Powder Forecast –Tuesday May 22nd, 2018
Ted Schlaepfer CCM —- Mammoth Mountain WeatherGuy
Partly cloudy next few days with a chance each for afternoon showers and thunderstorms, but not as widespread as last few days. A chance for light snow is then possible by Friday night and into early Saturday with a continued chance for light snow showers Saturday. Partly cloudy Sunday with a chance for PM rain showers, then mostly fair Memorial Day and through the middle part of next week and warmer with just a slight chance for a late PM shower. Cooler weather is possible end of next week followed by mostly seasonable weather through early June with late afternoon shower/thunderstorms. Overall, significant snowfall resulting in powder conditions is not expected moving forward.
Last update for the season, next update November 2018
Snowfall forecasts are valid at the Sesame snow course (Main Lodge) for the prior 24 hours as reported in the 6-7 AM morning snow report.
**Snowfall forecast confidence ranges from very low (1) to very high (5)
Wed 5/23 = 0”
Thu 5/24 = 0”
Fri 5/25 = 0”
Sat 5/26 = 1 – 3”
Sun 5/27 = 0 – 1”
Mon 5/28 = 0”
Tue 5/29 = 0”
Wed – Fri 5/30 – 6/1 = 0”
May Snowfall = ~4”
May Forecast = 5 – 8”
Detailed 5-day Snowfall Forecast:
Wed 5/23 and Thu 5/24 — No snowfall expected both days, although afternoon/evening rain showers or thunderstorms are possible each day.
Fri 5/25 and Sat 5/26 — Chance for light rain/snow showers by Friday afternoon with light snowfall possible overnight and into early Saturday. Snow showers then possible at times Saturday. Accumulations 1 – 3” at Main with up to 6” up top.
The upper level low pressure system that has been nearly stationary in Nevada and has produced lots of showers and fog on the mountain (and kept the top closed) last few days will weaken and drift a bit farther northern Wednesday (image below). That means there should be less clouds and showers tomorrow with only isolated showers Thursday as that low exits farther eastward. Temps should also warm up a bit and generally be seasonable and spring-like.
Another cut-off low pressure system will then move onto the coast early Friday (image below) before moving eastward into central/southern CA early Saturday (two images below). That system will probably be deep enough for some organized precipitation (as opposed to the hit and miss showers last few days) to move into the Sierra Friday afternoon and/or early Saturday.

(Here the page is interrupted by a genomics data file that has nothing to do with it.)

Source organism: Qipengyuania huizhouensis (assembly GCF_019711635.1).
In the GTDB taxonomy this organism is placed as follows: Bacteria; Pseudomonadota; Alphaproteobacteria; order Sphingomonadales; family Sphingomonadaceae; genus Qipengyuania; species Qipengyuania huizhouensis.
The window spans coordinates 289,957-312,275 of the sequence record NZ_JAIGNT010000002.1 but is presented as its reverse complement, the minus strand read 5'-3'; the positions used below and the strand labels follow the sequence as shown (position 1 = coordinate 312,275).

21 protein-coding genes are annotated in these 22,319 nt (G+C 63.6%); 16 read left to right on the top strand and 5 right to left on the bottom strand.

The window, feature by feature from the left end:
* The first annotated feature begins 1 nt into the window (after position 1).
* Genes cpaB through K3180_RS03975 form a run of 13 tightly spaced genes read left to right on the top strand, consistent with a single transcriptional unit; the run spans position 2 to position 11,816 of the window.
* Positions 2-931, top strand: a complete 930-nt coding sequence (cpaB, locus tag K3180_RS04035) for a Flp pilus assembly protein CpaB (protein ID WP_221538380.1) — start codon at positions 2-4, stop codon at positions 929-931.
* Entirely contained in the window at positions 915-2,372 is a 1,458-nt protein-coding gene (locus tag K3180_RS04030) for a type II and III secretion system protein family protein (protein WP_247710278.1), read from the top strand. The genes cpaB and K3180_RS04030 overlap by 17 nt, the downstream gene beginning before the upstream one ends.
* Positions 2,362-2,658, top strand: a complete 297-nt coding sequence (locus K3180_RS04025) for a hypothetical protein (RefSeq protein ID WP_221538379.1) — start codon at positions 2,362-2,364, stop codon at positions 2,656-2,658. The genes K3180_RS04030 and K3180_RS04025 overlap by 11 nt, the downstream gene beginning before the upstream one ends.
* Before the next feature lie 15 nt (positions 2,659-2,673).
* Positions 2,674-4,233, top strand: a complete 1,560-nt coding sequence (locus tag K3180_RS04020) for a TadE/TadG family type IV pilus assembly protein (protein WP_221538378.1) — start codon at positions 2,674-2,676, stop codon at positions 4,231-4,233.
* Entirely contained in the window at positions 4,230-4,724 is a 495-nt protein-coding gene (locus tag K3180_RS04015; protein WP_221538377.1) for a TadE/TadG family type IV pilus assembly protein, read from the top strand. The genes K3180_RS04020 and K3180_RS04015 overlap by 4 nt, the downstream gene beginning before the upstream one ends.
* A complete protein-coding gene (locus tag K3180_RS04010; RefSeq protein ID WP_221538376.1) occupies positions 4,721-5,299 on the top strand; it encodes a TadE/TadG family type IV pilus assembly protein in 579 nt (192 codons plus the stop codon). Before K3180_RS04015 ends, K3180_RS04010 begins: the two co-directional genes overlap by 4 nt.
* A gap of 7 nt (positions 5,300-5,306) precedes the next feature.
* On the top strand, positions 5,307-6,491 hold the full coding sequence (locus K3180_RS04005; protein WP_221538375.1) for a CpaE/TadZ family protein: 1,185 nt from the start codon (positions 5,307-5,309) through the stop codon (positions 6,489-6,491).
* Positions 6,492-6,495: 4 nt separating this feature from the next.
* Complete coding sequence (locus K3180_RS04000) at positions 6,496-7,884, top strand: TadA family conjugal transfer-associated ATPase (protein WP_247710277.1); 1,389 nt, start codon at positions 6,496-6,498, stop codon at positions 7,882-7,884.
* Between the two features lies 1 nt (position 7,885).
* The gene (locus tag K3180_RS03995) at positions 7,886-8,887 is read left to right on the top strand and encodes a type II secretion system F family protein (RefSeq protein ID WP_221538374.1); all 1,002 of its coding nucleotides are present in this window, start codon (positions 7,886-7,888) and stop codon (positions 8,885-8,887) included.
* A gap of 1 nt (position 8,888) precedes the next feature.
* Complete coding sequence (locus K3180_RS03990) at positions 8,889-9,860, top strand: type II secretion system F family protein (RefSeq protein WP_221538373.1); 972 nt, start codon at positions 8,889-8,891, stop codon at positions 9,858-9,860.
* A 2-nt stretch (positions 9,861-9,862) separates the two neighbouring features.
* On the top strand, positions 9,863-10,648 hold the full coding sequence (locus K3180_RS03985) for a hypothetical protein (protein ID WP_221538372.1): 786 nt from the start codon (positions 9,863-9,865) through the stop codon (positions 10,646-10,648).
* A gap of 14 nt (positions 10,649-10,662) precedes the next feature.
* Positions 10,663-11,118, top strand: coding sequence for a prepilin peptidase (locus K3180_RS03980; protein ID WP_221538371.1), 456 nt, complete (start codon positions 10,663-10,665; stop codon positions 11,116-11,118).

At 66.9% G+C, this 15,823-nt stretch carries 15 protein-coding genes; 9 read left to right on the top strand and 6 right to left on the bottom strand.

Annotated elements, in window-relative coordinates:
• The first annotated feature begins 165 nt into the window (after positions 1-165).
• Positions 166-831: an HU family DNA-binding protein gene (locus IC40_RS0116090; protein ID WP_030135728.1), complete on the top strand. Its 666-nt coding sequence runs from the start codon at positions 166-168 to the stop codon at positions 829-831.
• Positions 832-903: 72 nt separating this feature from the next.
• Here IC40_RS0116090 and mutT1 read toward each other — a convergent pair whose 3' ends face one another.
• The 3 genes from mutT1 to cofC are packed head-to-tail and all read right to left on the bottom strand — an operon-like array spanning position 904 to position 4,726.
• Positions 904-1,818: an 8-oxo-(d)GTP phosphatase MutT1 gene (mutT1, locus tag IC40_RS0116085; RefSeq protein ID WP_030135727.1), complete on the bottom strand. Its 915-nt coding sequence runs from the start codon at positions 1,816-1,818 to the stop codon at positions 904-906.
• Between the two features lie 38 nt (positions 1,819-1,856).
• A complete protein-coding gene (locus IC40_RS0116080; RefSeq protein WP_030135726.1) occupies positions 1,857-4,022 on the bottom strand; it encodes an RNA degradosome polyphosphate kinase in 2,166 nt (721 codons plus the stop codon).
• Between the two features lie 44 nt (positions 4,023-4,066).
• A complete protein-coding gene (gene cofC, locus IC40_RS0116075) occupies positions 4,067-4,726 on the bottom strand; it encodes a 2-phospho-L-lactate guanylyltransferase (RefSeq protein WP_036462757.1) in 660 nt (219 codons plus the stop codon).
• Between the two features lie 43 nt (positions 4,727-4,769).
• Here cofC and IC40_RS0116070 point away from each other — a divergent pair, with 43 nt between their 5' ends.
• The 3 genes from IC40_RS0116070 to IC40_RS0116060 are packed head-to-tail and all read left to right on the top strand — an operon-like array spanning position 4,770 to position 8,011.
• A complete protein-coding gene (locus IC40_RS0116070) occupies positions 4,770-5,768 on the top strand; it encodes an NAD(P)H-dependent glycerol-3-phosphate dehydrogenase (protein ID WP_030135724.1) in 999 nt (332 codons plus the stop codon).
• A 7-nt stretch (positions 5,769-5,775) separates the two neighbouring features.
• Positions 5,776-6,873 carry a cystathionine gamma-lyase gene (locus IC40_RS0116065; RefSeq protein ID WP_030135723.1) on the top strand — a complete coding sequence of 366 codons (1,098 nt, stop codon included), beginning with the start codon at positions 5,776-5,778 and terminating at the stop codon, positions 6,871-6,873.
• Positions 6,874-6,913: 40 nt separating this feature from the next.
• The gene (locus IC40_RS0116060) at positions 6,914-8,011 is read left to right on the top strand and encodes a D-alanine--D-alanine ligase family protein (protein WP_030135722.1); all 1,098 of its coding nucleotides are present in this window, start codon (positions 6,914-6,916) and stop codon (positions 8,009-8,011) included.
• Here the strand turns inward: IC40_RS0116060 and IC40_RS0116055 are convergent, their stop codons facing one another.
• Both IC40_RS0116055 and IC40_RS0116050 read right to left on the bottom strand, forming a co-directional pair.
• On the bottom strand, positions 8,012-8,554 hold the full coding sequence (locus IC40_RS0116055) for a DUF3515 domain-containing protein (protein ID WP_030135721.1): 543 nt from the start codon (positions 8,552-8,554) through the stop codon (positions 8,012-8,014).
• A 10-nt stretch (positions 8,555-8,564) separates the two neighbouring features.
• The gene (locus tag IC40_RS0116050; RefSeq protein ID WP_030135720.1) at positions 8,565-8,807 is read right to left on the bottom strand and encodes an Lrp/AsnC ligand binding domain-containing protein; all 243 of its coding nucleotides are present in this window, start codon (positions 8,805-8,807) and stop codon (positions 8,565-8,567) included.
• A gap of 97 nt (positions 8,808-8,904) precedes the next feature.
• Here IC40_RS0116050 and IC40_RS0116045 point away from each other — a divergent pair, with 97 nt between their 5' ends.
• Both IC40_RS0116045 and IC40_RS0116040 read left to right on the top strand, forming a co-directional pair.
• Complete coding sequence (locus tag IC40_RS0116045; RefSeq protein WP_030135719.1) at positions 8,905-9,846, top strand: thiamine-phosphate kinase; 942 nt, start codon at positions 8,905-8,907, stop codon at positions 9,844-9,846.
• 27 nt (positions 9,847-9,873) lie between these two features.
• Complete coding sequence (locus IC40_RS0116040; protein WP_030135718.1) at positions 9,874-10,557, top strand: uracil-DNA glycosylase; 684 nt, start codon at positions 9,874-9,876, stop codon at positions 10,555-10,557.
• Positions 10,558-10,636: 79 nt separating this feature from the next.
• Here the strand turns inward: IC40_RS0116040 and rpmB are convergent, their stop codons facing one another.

The GFS model is slightly deeper than the ECM model and develops some fairly decent precipitation for May (image below) in the wraparound flow early Saturday when the low drifts toward the southern Sierra. It has snow levels down to town level overnight Friday and early Saturday as well. The latest ECM model is not as bullish and has snow levels around 8-8.5K early Saturday.
The GFS would result in a solid few inches at Main while the ECM is maybe an inch or two. These cut-off lows are tricky to forecast even out in time just a few days, especially when the system is already on the cusp of being too weak to produce snowfall. Current forecast follows the 12Z ECM ensemble mean that is closer to the GFS and shows almost a third of an inch. With low ratios this time of year, probably only a couple inches, but maybe there could be pockets of up to 6” up top. There will probably be some fun turns Saturday morning, but likely not deep powder.
The upper low exits slowly eastward Sunday and there could be continued wrap-around showers, but snow levels will likely be 10K or higher by the afternoon. Not expecting more than a trace to an inch up top.
High pressure will then build into the area (image below) through early next week for mostly fair and warmer weather. There should be less afternoon shower and thunderstorm activity than of recent with mostly clear skies during prime shredding hours in the mid to late morning hours, but there is still a chance, primarily after operational closing time (2:30 PM).
That weather should last until the end of next week when a trough of low pressure moving into the PacNW (image below) provides some cooling along with drier southwest flow that may blow the thunderstorm moisture eastward.
Longer range GFS ensembles then favor a weak trough along the coast and high pressure across the interior over the first few days of June (image below). That could mean another cut-off low pressure system near or over CA that could result in increased PM shower/thunderstorm activity, but likely no snowfall as there is rarely enough cold air in June for frozen precipitation other than thunderstorm hail.
Super long range GFS ensemble then move a longwave trough into the PacNW heading into the second week of June (image below) that would mean seasonable weather and less afternoon shower/thunderstorm activity again. Temps through mid-June may be near normal or slightly above normal at times for generally a normal melt rate on the mountain as there are no clear signs of any major heat waves into mid-June. Have a great rest of season and summer. WG